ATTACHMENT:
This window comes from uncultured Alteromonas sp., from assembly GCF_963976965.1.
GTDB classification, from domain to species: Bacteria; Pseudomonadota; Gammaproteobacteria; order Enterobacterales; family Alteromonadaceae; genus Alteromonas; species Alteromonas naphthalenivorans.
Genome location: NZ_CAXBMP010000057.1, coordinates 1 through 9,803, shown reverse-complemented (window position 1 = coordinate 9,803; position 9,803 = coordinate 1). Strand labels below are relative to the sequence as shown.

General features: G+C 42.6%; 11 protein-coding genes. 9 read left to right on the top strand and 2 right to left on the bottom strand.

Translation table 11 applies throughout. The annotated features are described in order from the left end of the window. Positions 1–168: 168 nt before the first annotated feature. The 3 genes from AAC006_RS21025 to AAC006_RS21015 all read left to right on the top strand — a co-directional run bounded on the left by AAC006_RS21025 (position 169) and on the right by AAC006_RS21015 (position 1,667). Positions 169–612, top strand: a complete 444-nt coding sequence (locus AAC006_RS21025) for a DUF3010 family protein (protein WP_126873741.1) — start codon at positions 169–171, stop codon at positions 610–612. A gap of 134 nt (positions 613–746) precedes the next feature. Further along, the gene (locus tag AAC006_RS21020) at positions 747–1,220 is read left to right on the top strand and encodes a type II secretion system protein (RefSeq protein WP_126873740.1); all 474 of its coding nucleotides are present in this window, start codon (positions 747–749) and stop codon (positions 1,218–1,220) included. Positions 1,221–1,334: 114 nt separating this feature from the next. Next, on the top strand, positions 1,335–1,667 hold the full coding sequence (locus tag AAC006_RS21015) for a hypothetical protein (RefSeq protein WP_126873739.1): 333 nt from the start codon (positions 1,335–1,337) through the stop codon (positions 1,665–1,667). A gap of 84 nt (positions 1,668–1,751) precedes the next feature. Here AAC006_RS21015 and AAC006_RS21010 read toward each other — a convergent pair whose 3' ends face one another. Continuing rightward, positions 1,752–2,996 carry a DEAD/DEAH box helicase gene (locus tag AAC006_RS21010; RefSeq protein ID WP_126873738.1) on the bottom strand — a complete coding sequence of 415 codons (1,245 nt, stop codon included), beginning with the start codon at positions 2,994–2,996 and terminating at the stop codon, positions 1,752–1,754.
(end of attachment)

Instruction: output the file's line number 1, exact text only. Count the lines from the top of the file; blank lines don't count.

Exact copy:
This window comes from uncultured Alteromonas sp., from assembly GCF_963976965.1.